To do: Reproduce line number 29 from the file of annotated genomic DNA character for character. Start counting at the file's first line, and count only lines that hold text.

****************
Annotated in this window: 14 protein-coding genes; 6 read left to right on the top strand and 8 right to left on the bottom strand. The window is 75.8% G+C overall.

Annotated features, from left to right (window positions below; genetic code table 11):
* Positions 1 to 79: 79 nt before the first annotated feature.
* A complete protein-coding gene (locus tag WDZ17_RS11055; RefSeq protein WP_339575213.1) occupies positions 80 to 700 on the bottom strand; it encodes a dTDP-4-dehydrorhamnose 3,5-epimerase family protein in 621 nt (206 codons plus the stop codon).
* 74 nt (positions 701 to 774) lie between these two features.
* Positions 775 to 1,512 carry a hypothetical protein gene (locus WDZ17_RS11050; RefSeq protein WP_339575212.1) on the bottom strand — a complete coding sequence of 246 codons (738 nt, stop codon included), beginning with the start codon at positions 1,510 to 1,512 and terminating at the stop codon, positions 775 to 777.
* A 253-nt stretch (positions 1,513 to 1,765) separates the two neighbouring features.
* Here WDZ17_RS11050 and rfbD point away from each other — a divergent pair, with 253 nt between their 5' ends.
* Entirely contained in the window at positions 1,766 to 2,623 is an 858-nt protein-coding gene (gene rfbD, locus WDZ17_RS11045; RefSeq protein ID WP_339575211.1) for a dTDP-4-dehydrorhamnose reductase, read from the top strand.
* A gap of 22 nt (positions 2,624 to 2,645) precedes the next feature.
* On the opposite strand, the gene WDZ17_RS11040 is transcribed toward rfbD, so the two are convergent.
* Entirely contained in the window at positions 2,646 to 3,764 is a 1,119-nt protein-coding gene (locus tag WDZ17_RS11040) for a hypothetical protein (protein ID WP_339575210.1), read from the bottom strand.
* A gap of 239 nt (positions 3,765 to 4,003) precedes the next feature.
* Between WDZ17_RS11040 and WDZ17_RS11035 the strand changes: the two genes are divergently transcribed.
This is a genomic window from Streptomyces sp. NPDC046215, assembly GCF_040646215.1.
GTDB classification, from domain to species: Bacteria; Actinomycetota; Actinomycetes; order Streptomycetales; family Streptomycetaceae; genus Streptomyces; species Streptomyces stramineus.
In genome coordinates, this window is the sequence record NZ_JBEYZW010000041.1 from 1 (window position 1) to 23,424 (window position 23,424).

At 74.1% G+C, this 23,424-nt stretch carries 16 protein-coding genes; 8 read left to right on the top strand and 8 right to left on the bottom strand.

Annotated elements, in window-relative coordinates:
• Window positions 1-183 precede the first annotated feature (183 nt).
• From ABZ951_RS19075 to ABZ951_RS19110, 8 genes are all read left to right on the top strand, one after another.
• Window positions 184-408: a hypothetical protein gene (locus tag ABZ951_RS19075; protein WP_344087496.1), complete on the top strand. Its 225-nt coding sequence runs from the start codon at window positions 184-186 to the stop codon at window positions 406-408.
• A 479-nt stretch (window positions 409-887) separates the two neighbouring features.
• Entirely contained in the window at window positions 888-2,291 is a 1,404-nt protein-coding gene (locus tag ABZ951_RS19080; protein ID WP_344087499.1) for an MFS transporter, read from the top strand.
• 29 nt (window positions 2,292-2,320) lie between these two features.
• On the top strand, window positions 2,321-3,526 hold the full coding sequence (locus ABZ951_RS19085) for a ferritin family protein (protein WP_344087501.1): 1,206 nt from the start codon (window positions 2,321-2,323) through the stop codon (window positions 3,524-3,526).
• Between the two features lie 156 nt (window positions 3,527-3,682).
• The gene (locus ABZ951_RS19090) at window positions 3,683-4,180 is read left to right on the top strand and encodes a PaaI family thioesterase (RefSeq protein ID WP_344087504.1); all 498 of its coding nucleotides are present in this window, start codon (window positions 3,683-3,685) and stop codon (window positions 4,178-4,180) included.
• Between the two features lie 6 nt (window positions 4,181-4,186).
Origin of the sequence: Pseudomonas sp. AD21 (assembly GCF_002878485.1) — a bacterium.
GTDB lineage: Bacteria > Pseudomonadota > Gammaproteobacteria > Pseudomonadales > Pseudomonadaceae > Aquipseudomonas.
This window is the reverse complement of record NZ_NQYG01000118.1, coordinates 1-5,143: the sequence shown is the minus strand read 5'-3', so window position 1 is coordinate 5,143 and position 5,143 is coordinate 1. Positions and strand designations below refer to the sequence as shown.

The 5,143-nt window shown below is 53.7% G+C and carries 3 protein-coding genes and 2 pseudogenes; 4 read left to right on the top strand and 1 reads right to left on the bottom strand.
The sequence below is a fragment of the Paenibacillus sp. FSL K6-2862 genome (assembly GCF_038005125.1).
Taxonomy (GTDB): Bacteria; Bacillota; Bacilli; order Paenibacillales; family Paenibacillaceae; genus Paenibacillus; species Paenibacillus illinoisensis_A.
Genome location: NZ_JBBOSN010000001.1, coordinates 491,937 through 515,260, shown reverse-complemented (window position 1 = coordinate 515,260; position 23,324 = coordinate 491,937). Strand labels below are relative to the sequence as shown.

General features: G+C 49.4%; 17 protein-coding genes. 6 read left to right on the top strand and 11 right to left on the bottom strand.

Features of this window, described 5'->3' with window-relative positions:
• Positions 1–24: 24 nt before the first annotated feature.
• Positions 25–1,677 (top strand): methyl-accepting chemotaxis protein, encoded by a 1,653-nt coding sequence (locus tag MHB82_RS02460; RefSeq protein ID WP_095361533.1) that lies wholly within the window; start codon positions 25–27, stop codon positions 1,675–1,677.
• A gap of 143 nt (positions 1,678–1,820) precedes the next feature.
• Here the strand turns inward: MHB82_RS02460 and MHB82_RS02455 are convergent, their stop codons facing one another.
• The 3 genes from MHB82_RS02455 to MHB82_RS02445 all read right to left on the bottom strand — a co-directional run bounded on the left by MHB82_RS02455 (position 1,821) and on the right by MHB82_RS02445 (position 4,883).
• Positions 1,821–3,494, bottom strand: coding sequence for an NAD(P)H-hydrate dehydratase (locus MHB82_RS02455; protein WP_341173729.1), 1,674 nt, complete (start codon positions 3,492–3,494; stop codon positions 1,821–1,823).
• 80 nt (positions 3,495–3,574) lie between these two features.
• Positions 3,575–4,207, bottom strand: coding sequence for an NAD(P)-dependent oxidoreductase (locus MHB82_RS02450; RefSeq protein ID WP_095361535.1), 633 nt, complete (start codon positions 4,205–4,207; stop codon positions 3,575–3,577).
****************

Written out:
• Between the two features lie 6 nt (window positions 4,181-4,186).